How to make a giant aluminum ants’ nest

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The internets have been abuzz with this photo today:
ant nest

It’s a photo of an aluminum cast of an ant nest made by Walter Tschinkel, a Florida entomologist–but there haven’t been a lot of additional details.

The nest you are looking at is one of a Florida harvester ant, and appeared with many other photos and casts in a 2004 paper about nest architecture in the Journal of Insect Science.  They are things of great beauty, and tell us a lot about how ants build.

The uppermost portions of a medium-small Pogonomyrmex badius nest

The uppermost portions of a medium-small Pogonomyrmex badius nest

This series of photos, for example, shows how the complexity of the nest structure grows as the colony adds workers.  You can find more amazing photos of different types of ant nest casts here in a 2012 article.

There is even a video of the process of making these casts! And yes, don’t do this at home. Even if Dr. Tschinkel did publish detailed instructions on all the different ways to make an ant nest cast.  I am looking at you, Mr. Treelobster.

I would be remiss if I did not also link to this older video that uses ten tons of cement to discover the extent of a much larger African South American ant nest. (I am told it’s Atta vollenweideri, and it was dug up in South America. Thanks for the correction!)


Tschinkel W.R. (2004). The nest architecture of the Florida harvester ant, Pogonomyrmex badius., Journal of insect science (Online), PMID:

Tschinkel W.R. (2010). Methods for Casting Subterranean Ant Nests, Journal of Insect Science, 10 (88) 1-17. DOI:

Lousebusters!

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A fabulous new development in louse control! I’ve written before about the problem of head lice becoming resistant to commonly used pesticides, making treatment much more difficult.  A new device received approval from the FDA to be this year–and it’s a lot of hot air.
No, really:

Goates, B., Atkin, J., Wilding, K., Birch, K., Cottam, M., Bush, S., & Clayton, D. (2006). An Effective Nonchemical Treatment for Head Lice: A Lot of Hot Air. PEDIATRICS, 118 (5), 1962-1970 DOI: 10.1542/peds.2005-1847

ResearchBlogging.org

This device is a great story of how basic ecological research can lead to improvements in human health.  It all starts with birds.

Those of us who keep chickens or work with wild birds know that they have an amazing assortment of ectoparasites–parasites that live on the outside of the body (“ecto” = external). Most of these are called “feather lice.”

Feather lice are a fascinating group of animals; the researchers in this lab have studied, among other things, how lice have evolved to match the color of their host birds.  I think it’s safe to say that Dr. Dale Clayton, the lead researcher in this story, is Mr. Bird Lice.   Over the last 2 decades, he’s published a steady stream of fascinating papers (and books!) about lice and their co-evolutionary relationships with their hosts.

It was because of Clayton’s research that the University of Utah lured him away from his job at Oxford in the late 1990s.  Unfortunately, Clayton discovered exchanging  jolly old (damp) England for Utah’s arid climate made keeping his lousy subjects alive extremely difficult.  In fact, his lice colonies dried out and died.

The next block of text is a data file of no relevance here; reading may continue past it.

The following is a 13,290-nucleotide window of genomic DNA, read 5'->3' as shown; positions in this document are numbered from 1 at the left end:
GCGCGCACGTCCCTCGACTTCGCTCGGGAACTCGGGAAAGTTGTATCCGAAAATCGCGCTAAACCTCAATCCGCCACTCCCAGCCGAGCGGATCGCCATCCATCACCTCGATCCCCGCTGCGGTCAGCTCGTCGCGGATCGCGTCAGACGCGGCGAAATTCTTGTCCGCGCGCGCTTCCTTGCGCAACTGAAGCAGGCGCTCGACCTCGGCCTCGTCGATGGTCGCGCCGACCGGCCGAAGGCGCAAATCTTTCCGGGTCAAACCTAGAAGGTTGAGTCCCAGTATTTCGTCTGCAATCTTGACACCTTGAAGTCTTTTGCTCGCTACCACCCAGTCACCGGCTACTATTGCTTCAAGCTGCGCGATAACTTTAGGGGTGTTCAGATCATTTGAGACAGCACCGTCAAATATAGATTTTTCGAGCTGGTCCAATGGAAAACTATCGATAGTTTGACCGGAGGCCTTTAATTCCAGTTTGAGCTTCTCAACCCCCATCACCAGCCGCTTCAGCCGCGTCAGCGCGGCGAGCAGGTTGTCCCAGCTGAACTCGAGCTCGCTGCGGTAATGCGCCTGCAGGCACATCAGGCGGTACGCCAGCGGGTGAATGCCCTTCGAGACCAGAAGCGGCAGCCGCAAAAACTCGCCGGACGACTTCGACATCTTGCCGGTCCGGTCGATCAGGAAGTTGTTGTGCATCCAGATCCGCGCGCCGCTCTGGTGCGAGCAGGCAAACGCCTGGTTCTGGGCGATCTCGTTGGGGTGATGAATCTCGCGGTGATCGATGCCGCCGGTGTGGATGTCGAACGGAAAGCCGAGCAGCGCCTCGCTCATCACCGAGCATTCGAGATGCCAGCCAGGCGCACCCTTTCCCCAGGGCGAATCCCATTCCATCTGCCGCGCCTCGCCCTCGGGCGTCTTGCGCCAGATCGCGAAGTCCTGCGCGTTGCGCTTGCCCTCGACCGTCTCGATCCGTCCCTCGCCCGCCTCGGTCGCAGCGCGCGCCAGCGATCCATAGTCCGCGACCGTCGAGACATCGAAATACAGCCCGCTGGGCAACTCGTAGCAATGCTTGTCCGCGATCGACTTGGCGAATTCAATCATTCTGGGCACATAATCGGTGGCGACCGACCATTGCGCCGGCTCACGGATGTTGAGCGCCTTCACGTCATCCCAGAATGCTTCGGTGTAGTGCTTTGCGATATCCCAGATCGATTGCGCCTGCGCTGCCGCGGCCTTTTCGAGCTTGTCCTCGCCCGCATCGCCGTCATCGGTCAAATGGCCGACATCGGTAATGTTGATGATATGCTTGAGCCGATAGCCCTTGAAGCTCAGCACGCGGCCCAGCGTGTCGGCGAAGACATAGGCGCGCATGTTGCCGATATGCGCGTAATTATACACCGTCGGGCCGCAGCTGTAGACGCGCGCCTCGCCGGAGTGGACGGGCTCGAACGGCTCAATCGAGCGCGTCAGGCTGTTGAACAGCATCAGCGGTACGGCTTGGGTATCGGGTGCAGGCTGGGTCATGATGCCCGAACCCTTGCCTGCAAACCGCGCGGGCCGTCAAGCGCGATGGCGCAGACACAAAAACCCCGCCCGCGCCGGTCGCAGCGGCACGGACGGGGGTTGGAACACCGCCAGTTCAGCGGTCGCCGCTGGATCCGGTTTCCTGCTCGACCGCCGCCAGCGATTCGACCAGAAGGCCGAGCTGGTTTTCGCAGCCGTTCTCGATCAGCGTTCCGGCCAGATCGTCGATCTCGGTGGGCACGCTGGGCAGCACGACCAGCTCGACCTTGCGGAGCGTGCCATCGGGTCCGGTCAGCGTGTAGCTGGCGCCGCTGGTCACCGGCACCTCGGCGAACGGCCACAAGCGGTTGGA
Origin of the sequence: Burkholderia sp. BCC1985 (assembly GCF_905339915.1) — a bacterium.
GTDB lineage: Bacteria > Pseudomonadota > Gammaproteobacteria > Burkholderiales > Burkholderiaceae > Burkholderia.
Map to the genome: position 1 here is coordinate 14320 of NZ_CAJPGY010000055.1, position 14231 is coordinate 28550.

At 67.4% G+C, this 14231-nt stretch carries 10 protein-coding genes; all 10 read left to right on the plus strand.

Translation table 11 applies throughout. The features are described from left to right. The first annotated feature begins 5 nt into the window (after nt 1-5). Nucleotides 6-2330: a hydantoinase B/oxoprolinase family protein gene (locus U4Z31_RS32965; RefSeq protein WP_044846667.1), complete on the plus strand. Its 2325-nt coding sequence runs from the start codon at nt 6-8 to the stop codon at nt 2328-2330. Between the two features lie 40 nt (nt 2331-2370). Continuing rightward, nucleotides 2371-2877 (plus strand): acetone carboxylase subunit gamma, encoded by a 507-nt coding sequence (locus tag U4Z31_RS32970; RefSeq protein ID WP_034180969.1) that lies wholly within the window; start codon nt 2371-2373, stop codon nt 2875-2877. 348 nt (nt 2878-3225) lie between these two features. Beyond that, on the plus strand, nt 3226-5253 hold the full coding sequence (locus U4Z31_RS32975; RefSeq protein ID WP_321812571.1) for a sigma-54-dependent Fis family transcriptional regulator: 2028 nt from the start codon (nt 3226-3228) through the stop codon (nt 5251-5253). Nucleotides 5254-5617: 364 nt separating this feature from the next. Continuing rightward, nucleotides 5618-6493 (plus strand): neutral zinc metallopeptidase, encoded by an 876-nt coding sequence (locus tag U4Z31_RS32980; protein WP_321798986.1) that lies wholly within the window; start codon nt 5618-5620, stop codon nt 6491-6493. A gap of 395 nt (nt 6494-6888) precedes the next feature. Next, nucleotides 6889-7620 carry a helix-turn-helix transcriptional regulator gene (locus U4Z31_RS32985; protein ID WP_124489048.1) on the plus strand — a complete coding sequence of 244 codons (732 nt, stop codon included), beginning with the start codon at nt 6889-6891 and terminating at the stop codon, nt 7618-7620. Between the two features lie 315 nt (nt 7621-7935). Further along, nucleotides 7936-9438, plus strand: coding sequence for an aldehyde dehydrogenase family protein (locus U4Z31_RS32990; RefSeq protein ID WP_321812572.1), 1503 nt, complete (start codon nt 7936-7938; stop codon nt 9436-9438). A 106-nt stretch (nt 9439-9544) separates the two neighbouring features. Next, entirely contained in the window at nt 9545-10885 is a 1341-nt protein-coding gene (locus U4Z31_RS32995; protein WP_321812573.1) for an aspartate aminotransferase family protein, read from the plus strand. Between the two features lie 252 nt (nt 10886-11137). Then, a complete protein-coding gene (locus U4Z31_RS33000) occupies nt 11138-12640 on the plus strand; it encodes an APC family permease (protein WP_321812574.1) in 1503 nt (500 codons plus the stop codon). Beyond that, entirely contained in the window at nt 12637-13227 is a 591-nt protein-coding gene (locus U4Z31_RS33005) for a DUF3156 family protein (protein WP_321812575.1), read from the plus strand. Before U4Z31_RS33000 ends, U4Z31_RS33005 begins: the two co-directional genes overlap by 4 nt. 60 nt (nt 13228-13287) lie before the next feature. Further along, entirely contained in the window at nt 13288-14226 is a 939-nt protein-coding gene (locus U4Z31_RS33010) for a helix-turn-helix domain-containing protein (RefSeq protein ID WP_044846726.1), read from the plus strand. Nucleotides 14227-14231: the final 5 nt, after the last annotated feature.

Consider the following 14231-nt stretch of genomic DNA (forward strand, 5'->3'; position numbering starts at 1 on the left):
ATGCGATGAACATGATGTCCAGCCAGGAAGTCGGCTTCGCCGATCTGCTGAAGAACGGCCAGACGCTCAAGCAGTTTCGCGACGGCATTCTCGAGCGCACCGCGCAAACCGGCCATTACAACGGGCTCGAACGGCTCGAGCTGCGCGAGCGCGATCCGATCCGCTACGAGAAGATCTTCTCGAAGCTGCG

Having dead research subjects will put a serious dent in one’s research productivity.

His travails in lice-rearing, however, were what set a lightbulb off when his children came home with head lice. If his research lice dessicated and died, could he make head lice dry out and die too?  Alas, it proved to be a much harder puzzle than he thought:

“Over the next several years a variety of methods were tested in Clayton’s lab, ranging from the use of chemical desiccants, to heat caps fitted with electrodes, to rice bag caps heated in a microwave, to various hair dryers and blowers up to the size of a leaf blower

His lab website says that “student volunteers” were used as his guinea pigs. Once again, a novel use for graduate students is discovered!graph of results

After almost 20 years of tinkering, the Lousebuster is now FDA approved and on the market. It also happens does a really, really good job of killing the insects using only hot air!

I know what you are thinking–unfortunately, it is not enough to have a blow-dryer, as you can see here in the results comparing the percent of lice being killed with different methods.  (I also am rather relieved that wall-mounted hand driers were not effective.  I can only imagine the lines at the airport bathroom if families traveling decided to do a little de–lousing between connections.)

The other nice item is that the company selling the Lousebuster requires that anyone purchasing them be certified in their use.  That means that no one should have a scalded scalp, and it should actually perform at the 95-99% louse mortality levels reported in various publications.

A newer version released December 2010 is quieter and “works on curly hair”.

So hoist one to toast Dr. Clayton and his lab in their demonstration of how basic research  pays off for all of us!!